One is the Loneliest Number

Recently the Reason Foundation released a thought-provoking article about the decline in carpooling and the need to convert high-occupancy vehicle (HOV) lanes into high-occupancy toll (HOT) lanes. We at Carma Technology Corporation have more than a decade working to promote and encourage the development of carpools, and while we generally agree with the author’s recommendation to expand HOT lanes, several viewpoints expressed invite further conversation.

Support for Carpooling

The author describes the noticeable decline in carpooling around the nation despite decades of federal support. We’d like to start by recognizing the initial point made: yes, carpooling is in decline. Over the past several decades the rate of carpooling has reduced to half of what it was. The reasons for this decline are numerous, but the primary reason, as discussed in a 2018 Reason piece, is a changing economy. Technology advances and a changing workplace have made our jobs and lives more dynamic. This, in part, explains why carpooling may have declined, whereas the percentage of American’s teleworking has increased.

However, it’s our belief that it has been the failure of policy leaders to embrace innovation and technology that has also led to a reduction in carpooling.

How to Support Carpooling

Let’s address the second part of the author’s opening statement regarding decades of federal support. This is where we have a stark difference of opinion with the author. Federal authority to construct HOV lanes is not exactly what we call policy support.

HOV (and HOT lanes) are incredibly important physical aspects of creating a policy environment that supports carpooling. While the author correctly describes many HOV lanes as either being too hot or too cold, the author fails to recognize that a carpool lane, whether too hot or too cold, still carries more people per lane-mile than a regular, general purpose lane. It is our hope that policy makers see moving people as a far more important metric than moving vehicles.

Supportive carpooling policies are more than support for physical infrastructure. First, there need to be policies in place to encourage and incentivize carpooling. A TRB research report 2021 found that access to an HOV lane was the primary factor leading an individual to carpool (Li 2007). HOV lanes provide an inherent time saving, but only if there is integrity. As the author correctly states, many HOV lanes do not provide time savings because they are filled with violators. However, the answer to this problem isn’t to add more vehicles, rather it’s to restore integrity and ensure that only those who should be using the lane have access to the HOV lane. We believe that the best way to do that is through automated vehicle occupancy detection, about which we will be releasing a separate paper in the near future. We also believe that, once integrity is restored, it should be possible for excess capacity to be sold to drivers who drive alone. But the key to any HOV or HOT lane is integrity and verifying occupancy. It is critical that any HOV or HOT system effectively addresses this issue.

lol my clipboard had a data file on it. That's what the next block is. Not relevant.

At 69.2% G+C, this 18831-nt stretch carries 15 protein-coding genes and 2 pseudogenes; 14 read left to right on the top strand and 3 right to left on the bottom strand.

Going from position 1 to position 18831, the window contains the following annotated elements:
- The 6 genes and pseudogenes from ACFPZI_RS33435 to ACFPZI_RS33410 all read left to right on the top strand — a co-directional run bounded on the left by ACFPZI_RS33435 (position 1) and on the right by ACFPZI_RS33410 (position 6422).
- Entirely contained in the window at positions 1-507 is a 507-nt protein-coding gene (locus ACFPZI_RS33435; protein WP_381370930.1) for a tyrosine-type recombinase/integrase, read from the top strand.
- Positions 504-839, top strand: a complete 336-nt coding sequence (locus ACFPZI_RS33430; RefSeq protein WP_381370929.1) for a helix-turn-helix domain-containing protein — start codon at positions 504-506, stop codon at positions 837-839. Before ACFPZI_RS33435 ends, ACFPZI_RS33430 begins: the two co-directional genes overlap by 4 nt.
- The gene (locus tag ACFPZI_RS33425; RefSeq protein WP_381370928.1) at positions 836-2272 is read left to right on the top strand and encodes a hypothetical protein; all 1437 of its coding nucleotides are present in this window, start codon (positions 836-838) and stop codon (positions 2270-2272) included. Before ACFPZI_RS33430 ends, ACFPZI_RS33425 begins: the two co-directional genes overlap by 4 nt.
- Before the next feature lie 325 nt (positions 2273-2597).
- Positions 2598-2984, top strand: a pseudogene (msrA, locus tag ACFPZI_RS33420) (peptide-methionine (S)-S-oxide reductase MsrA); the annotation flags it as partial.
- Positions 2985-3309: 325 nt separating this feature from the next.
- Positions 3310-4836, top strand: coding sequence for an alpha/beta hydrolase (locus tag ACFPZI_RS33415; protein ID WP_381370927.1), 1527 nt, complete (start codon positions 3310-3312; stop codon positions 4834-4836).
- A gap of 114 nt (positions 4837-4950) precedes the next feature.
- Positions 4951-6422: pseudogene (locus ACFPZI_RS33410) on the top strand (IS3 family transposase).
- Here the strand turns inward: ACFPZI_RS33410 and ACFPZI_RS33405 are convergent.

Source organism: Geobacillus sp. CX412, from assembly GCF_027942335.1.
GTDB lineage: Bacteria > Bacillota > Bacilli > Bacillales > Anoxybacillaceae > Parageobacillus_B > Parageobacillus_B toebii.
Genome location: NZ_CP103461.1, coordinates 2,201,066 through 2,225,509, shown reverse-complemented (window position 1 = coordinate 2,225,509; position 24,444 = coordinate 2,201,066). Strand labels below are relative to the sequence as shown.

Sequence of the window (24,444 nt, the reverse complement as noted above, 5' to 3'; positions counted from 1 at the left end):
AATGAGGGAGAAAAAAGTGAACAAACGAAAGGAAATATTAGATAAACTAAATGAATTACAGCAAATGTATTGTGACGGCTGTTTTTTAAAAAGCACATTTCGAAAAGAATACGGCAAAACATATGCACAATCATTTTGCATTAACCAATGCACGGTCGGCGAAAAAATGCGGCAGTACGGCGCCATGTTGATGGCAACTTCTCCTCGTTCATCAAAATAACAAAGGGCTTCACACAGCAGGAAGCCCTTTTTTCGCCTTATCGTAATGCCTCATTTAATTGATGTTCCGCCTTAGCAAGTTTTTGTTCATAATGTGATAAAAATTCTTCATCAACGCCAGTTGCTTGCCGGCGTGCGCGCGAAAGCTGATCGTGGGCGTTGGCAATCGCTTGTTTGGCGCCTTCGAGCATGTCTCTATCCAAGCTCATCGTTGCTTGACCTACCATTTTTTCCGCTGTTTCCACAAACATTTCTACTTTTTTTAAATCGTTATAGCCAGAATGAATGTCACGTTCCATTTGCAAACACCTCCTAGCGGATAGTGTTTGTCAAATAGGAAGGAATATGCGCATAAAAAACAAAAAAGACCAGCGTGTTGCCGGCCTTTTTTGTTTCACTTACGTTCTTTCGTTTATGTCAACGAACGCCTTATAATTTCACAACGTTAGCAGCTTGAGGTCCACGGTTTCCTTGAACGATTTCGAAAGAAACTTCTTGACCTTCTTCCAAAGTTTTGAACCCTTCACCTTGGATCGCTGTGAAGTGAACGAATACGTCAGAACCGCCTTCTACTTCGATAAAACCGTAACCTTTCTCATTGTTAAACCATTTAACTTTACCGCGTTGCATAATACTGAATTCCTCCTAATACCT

Effective Transportation Systems Require More Than Infrastructure

Now to deal with HOV lanes that are too cold – the author spoke of several regions that have a network of HOT lanes that effectively move lots of people and we agree with him. However, in addition to allowing solo drivers to pay for use of the HOV lanes, many of them also have in place policies and programs that create a supportive carpool environment. The HOV lanes that are too cold are too cold because they are isolated lanes, not fully connected and not supported by additional State, regional, or local efforts.

Getting people to share a ride requires more than simply laying asphalt. Seattle, Houston, LA, and others have numerous policies and programs in place that incentivize commuters, work with employers, and truly support carpooling. It’s policies like the Washington State Commute Trip Reduction law that should serve as a model for other regions and are what we call real policy support. The Washington State Commute Trip reduction policy creates an environment in which the public and private sector work together to encourage transportation alternatives -- without placing needless burdens on the private sector. According to the Washington State CTR annual reports, every dollar invested has led to $19 of private investment in alternatives. It should be noted that over the past ten years the Puget Sound has seen rapid growth, however congestion has remained largely stagnant and in some terms improved.

Given current federal fiscal restraints and the current state of our infrastructure, we believe that federal policy makers should be looking to the Washington State law, amongst others, as an example.

Our own work with a regional employer in the Dallas region shows how effective targeted programs can be. https://www.gocarma.com/corporate-rideshare  even in a car centric state like Texas.  In this project hybrid vehicles placed in suburban neighborhoods with large concentrations of Toyota employees. Through an extensive and targeted campaign, the project was able to yield an average of 3.1 occupants per vehicle per trip (to/from employment campus), almost triple the national average.  In this pilot, participants actually paid $2-3 for the one-way service (based upon route). The benefits expressed by the users include time & money savings, front row parking on campus (saving ~:10/day), productive time during commute and networking with colleagues.

Why A Supportive Carpool Policy Matters